When they exposed the virus to 100 MHz ultrasound excitations, the virus’ natural vibrations were initially undetectable. But within a fraction of a millisecond the external vibrations, resonating with the frequency of the virus’ natural oscillations, caused the shell and spikes to buckle inward, similar to a ball that dimples as it bounces off the ground.

As the researchers increased the amplitude, or intensity, of the vibrations, the shell could fracture — an acoustic phenomenon known as resonance that also explains how opera singers can crack a wineglass if they sing at just the right pitch and volume. At lower frequencies of 25 MHz and 50 MHz, the virus buckled and fractured even faster, both in simulated environments of air, and of water that is similar in density to fluids in the body.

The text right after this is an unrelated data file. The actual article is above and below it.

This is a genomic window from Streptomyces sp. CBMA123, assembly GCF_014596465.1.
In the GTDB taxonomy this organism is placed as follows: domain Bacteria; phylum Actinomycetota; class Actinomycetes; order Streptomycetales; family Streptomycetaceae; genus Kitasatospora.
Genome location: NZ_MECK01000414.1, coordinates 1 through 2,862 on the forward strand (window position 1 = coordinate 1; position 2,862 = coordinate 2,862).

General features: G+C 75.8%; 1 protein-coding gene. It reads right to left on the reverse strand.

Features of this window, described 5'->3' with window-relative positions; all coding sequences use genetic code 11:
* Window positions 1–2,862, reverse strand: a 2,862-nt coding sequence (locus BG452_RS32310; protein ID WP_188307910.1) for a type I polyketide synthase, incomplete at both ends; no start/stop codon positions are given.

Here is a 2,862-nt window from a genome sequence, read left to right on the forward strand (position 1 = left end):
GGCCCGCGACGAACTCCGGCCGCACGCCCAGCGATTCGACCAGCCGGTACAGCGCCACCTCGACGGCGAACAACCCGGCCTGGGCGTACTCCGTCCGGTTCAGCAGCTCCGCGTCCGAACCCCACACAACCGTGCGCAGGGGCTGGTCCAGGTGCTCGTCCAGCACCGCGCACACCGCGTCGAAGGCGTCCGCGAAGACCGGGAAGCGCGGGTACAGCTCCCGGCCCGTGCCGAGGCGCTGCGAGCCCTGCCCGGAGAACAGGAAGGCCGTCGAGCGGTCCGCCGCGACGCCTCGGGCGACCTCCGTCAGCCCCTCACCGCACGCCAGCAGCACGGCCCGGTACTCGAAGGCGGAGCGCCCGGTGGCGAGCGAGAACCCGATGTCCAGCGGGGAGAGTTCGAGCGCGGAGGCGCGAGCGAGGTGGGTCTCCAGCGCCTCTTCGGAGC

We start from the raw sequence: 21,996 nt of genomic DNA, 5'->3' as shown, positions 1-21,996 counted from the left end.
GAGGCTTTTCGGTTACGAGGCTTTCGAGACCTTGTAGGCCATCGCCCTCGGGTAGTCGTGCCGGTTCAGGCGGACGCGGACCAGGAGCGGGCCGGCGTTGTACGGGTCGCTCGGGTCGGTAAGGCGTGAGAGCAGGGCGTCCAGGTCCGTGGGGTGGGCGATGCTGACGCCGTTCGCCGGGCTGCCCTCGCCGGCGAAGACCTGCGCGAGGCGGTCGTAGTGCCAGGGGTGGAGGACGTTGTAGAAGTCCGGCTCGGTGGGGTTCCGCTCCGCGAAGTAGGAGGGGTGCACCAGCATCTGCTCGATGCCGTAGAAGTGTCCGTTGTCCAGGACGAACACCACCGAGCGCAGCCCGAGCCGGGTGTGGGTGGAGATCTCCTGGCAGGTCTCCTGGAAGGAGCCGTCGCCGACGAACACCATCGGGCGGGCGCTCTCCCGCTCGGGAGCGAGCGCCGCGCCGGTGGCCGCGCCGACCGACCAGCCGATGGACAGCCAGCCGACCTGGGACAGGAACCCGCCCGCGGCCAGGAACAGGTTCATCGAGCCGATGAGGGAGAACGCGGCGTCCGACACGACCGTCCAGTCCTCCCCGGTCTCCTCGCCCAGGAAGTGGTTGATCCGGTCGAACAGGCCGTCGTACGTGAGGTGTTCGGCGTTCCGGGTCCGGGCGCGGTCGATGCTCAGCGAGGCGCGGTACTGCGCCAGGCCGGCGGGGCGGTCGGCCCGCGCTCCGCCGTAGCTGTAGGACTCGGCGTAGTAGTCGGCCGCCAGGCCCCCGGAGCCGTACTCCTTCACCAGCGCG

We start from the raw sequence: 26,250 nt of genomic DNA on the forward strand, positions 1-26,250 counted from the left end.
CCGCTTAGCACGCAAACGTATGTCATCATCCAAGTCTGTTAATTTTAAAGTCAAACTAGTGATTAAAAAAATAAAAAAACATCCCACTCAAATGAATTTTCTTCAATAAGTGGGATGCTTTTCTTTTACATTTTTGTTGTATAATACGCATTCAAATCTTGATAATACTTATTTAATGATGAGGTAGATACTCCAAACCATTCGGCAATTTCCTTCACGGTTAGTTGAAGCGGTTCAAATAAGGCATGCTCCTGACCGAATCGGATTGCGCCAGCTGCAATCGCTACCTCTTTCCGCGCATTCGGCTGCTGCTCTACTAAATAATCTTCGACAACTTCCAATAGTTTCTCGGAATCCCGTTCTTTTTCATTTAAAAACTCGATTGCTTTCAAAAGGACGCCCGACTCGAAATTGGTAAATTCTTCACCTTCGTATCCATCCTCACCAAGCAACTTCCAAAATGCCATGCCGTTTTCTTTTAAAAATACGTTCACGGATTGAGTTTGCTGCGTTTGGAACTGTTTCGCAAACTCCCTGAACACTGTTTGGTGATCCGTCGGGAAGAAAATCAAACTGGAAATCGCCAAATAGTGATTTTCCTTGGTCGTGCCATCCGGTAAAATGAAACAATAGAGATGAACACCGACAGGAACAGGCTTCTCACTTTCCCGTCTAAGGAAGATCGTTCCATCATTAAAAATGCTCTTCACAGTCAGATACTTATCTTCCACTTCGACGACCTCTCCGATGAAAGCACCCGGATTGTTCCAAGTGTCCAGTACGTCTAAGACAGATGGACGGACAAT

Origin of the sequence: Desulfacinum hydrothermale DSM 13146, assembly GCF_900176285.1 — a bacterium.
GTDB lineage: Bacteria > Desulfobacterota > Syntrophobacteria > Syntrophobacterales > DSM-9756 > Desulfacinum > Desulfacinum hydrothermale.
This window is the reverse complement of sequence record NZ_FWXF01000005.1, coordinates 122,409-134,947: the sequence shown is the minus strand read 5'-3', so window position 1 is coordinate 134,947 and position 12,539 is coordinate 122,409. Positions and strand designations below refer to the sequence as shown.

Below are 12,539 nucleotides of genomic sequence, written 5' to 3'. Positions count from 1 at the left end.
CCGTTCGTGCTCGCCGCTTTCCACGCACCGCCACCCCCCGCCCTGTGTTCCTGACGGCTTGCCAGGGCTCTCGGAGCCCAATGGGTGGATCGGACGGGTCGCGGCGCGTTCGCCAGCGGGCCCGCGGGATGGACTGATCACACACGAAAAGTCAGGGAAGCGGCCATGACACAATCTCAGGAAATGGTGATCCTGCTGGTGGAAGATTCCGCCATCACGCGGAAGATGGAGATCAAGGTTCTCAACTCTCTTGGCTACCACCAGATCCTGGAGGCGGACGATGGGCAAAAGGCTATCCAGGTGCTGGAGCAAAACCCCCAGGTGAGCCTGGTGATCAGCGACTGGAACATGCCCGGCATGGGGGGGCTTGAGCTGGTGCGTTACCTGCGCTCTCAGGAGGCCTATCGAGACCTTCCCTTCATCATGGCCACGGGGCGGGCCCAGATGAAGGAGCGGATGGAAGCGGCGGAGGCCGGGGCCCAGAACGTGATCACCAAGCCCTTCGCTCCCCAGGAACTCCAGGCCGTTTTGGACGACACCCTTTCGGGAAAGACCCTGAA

“These frequencies and intensities are within the range that is safely used for medical imaging,” says Wierzbicki.

To refine and validate their simulations, the team is working with microbiologists in Spain, who are using atomic force microscopy to observe the effects of ultrasound vibrations on a type of coronavirus found exclusively in pigs. If ultrasound can be experimentally proven to damage coronaviruses, including SARS-CoV-2, and if this damage can be shown to have a therapeutic effect, the team envisions that ultrasound, which is already used to break up kidney stones and to release drugs via liposomes, might be harnessed to treat and possibly prevent coronavirus infection. The researchers also envision that miniature ultrasound transducers, fitted into phones and other portable devices, might be capable of shielding people from the virus.